Thinking beyond symptom reduction for patients with psychiatric disorders is a concept gaining increasing traction.
In many fields of medicine, quality of life (QOL) measures are considered valid treatment outcomes and are included within effectiveness measures. But according to Professor Levent Küey of the Psychology Department of Istanbul Bilgi University in Turkey explained, QOL can be a blurry concept in mental health.
Quoting Murakami on the subject of marathon running, where the author notes that “Pain is inevitable, suffering is optional”, Prof Küey said that while a runner can quit when the suffering gets too much, the same is not true for psychiatric patients.
He reminded delegates that psychiatrists treat their patients not just as a clinical encounter but in the context of a dynamic human interaction where the patient joins the relationship with the aim of overcoming their suffering – not just erasing a checklist of symptoms.
In depression for example he highlighted the importance of establishing a therapeutic alliance with patients and using drug and non-drug based treatment modalities to help achieve goals agreed in collaboration with the patient. Prof Küey said it was vital to consider the patient’s sense of self, space, surroundings and future. He said even when patients have ‘recovered’ from a depressive episode they carry that experience with them in a way that is very different from looking back on a bad case of ‘flu. They need to be helped to reach a new state, enriched rather than overshadowed by depression.
Professor Andreas Heinz of the Department of Psychology and Psychiatry at Charite CCM & St Hedwig Hospital in Berlin, Germany gave a moving lecture in which he urged delegates to think about ‘recovery’ as a treatment goal. He identified four pillars to recovery: shared decision-making, a sense of coherence, empowerment and resilience.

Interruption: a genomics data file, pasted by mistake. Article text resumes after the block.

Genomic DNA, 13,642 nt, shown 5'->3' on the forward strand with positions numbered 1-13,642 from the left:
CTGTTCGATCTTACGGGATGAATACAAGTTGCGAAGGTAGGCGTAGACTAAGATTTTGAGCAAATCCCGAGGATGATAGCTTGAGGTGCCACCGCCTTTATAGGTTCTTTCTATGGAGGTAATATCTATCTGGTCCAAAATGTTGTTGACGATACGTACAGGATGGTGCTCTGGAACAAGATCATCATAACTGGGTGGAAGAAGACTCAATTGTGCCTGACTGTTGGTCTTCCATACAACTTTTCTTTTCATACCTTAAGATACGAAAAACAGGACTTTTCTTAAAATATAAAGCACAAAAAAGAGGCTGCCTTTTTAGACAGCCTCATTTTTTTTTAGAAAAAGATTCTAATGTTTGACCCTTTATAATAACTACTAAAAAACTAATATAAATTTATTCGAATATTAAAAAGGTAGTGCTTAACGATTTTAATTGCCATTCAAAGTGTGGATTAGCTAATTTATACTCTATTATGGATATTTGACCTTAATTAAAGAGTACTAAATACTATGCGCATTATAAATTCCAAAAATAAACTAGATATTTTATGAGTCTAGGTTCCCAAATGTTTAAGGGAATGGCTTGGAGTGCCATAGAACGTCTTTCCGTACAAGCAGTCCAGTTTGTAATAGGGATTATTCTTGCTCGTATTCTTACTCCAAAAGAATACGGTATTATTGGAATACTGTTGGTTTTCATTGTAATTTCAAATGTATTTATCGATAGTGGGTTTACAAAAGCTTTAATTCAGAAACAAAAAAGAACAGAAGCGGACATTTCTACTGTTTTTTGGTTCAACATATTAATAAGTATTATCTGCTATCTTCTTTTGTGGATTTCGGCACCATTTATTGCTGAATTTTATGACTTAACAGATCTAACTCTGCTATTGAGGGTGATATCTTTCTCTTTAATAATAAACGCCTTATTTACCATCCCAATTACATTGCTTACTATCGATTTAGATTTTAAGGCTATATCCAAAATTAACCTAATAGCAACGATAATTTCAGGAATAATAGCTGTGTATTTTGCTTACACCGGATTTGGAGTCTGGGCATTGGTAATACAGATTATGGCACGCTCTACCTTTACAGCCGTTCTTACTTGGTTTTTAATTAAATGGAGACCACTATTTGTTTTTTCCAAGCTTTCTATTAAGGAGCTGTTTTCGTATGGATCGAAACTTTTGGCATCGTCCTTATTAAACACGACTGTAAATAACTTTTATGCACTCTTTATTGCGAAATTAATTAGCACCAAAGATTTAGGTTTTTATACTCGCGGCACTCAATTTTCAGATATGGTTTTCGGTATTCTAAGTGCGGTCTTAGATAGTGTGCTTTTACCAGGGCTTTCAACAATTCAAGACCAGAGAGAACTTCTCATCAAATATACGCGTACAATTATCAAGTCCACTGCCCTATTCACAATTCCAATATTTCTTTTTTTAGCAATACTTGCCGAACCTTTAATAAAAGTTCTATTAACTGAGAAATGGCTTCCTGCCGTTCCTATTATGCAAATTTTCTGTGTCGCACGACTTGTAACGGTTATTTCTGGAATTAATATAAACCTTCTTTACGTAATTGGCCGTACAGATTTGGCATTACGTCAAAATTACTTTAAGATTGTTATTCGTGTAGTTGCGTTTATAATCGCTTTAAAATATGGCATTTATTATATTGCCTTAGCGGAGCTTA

Professor Heinz highlighted the need to help many psychiatric patients overcome social isolation, stressing the importance not just of mental healthcare services but society as a whole in helping achieve that goal.
The concept of functioning was then tackled by Professor Pavel Mohr from the Prague Psychiatric Centre, Czech Republic. He described symptom reduction as the bulls-eye, efficacy target, but reminded the meeting that treatment effectiveness targets need to include both social functioning and QOL. Global burden of disease figures identify that psychiatric disease take 7 of the top 20 positions for conditions associated with Years-Lost-to-Disability and Professor Mohr highlighted that most of the costs for such conditions related not to direct treatment costs but to loss of function and productivity.
Last to take the podium was Austria’s own Professor Michael Musalek of the Anton Proksch Institute in Vienna. He urged delegates to make autonomy and a joyful life key treatment goals.
He said that recovery was not just about becoming ‘a good member of society again’ and indeed he said that recovery needs to be seen as an open goal – where the road to the goal allows patients to discover what in life provides them with joy. And he stressed that this doesn’t mean looking to hit the highs – but finding their potential and realizing and feeling a long-lasting sense of joy.
This means focusing not on illness but on life and looking beyond evidence-based medicine to human-based medicine. He described a programme he operates that provides what he calls both the ‘frame’ and the ‘atmosphere’ for patients to explore the pursuits, interests and activities that try to achieve an autonomous patient life rich with beauty and joy.